* Planning for Transportation of Tomorrow

UC Davis has a long history of leadership on transportation. Early world-class investments in campus bike facilities and the citywide Unitrans bus system have led to impressive rates of bicycling and transit use, particularly among undergraduates. Today, only one in four members of the UC Davis community drive alone to campus – an impressively low rate. Many institutions would be satisfied with that figure. To their credit, however, UC Davis leaders look at the 25 percent drive-alone mode share and see a challenge. To meet this challenge, UC Davis is committed to designing new strategies that improve the travel experience for the campus community and fit with the campus culture, while also striving to reduce daily congestion, impacted parking, vehicle miles traveled and greenhouse gas emissions.

UC Davis is undergoing a transportation planning process called Transportation Tomorrow to understand the needs of the community and the possibilities for change within the system. The Transportation Tomorrow plan will serve as a roadmap for how UC Davis structures their transportation programming, policy, and infrastructure.

What is the goal?

The purpose of Transportation Tomorrow is to support healthy commutes, as defined below:

  • Healthy for People: Transportation Tomorrow will promote walking, bicycling, and transit over single occupancy travel; use of these modes correlates with physical health, mental health, and financial health for individuals.
  • Healthy for the Environment: Transportation Tomorrow will reduce harmful emissions and greenhouse gasses, and contribute to productive uses of prime campus real estate aligned with the institution’s learning and research goals.
  • Healthy for the Institution: Transportation Tomorrow will reduce capital expenses and debt service related to parking to reduce fiscal risk and prepare the institution to respond to potentially different transportation patterns in the future.

Why is it important?

Two trends are converging to change UC Davis commute patterns. First, is the reality of growth. With a growing state population, and state mandates to admit top-achieving students and qualified community college transfer students, the student population will increase. More students necessitate more staff and faculty. The UC Davis Long Range Development Plan seeks to prepare for this growth, including housing more students on campus. Additional staff and faculty, though, will not live on campus; if their drive-alone commute mode share stays the same as today’s - or if it in fact increases - then more parking facilities would be needed to accommodate those private vehicles.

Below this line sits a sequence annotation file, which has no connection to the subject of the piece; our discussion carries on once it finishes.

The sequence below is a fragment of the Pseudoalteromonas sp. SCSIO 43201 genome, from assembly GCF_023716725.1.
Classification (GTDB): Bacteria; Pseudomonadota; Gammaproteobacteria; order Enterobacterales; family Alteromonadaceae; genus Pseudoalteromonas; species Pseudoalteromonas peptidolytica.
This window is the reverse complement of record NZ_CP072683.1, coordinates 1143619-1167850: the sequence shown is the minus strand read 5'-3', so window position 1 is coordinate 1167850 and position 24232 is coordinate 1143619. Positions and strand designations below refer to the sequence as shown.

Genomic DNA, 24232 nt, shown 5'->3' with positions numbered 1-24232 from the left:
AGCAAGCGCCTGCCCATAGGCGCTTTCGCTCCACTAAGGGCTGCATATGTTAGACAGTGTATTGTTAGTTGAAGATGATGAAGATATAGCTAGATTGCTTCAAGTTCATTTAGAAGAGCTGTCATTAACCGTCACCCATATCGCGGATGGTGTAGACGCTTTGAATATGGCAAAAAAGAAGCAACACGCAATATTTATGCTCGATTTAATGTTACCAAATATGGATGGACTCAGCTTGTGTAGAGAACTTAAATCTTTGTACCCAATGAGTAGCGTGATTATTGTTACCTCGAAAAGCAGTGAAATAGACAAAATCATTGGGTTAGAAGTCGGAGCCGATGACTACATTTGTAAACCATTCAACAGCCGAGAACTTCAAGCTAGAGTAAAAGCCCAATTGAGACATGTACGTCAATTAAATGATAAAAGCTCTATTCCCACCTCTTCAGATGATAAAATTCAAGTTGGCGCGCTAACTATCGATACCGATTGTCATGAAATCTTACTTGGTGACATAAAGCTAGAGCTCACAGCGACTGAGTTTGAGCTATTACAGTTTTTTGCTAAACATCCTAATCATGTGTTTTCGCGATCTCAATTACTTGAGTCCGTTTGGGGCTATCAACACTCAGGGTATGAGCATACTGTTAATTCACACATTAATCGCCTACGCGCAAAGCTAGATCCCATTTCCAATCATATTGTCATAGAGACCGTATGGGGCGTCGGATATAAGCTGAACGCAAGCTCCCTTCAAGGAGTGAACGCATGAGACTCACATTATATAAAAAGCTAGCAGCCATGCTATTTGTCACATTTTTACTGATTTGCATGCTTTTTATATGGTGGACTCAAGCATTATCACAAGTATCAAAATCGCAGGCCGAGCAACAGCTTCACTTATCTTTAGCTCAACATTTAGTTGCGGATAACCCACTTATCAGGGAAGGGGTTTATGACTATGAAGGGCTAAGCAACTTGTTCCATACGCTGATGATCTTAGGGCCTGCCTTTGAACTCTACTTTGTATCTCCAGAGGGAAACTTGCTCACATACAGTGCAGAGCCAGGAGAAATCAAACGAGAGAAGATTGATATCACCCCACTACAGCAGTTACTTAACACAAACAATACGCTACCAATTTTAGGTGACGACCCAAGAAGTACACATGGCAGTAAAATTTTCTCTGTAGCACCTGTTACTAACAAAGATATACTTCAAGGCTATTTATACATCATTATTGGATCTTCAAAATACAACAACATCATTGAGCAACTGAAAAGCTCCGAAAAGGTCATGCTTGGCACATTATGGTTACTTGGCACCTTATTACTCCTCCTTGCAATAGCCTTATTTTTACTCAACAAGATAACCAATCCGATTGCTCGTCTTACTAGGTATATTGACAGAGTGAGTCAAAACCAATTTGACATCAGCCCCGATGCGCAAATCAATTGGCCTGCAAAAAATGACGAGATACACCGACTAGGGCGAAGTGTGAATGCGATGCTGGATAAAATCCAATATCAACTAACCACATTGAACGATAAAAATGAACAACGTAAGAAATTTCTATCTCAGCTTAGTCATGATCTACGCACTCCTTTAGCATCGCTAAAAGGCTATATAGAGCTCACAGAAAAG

Meanwhile, housing costs have increased dramatically in the City of Davis. Where faculty and staff could once count on being able to buy or rent a home in town if they so desired, they now are more likely to find housing in the greater region - in many cases, not accessible by bicycle or transit. If no other action is taken, housing prices are likely to lead to longer commutes, taken more often than not by car.

This convergence has resulted in campus parking infrastructure nearly reaching capacity. Accommodating so many new vehicles will eventually compromise the financial and environmental sustainability goals of the campus.

What is Valley vision doing about it?

UC Davis has prioritized community engagement as their guiding star as they move through the Transportation Tomorrow planning process. Valley Vision is facilitating the community engagement process, ensuring that the campus community has the opportunity, through a variety of means, to learn about the initiative and weigh in on their needs and priorities. So far, engagement activities have ranged from stakeholder workshops, to participatory research in classrooms, pop up events, and more. Valley Vision will continue to facilitate engagement as the planning progresses to test ideas, reach new audiences, and communicate about plans and activities.

What is our desired impact?

Valley Vision and UC Davis are shepherding an engagement and communication strategy with the following goals in mind:

  • Educate and inform: Ensure that the UC Davis community is aware of both the efforts being made and the reason for the work.
  • Inform strategies and goals: Build our transportation system to meet the needs of the users by understanding the community’s needs and desires.

How does this effort affect triple bottom line objectives?

Economy: As a major economic hub in the region, UC Davis long term planning has far-reaching effects. Creating systems to serve UC Davis affiliates will contribute to transportation, economic, and quality of life investments throughout the region.

Environment: UC Davis is ambitious in its environmental sustainability goals. One of the core goals of the Transportation Tomorrow planning is to meet robust environmental and GHG reduction goals.

Equity: Those who commute to UC Davis from across the region are usually those who cannot afford the housing in Davis. By listening to those affiliates, planning for their needs, and increasing transportation options, UC Davis is contributing to their economic and health needs. This is an important equity issues within the UC Davis community.


Planning started in January 2017 and work will continue through 2018.

Alta Planning + Design

Nunes-Ueno Consulting

University of California, Davis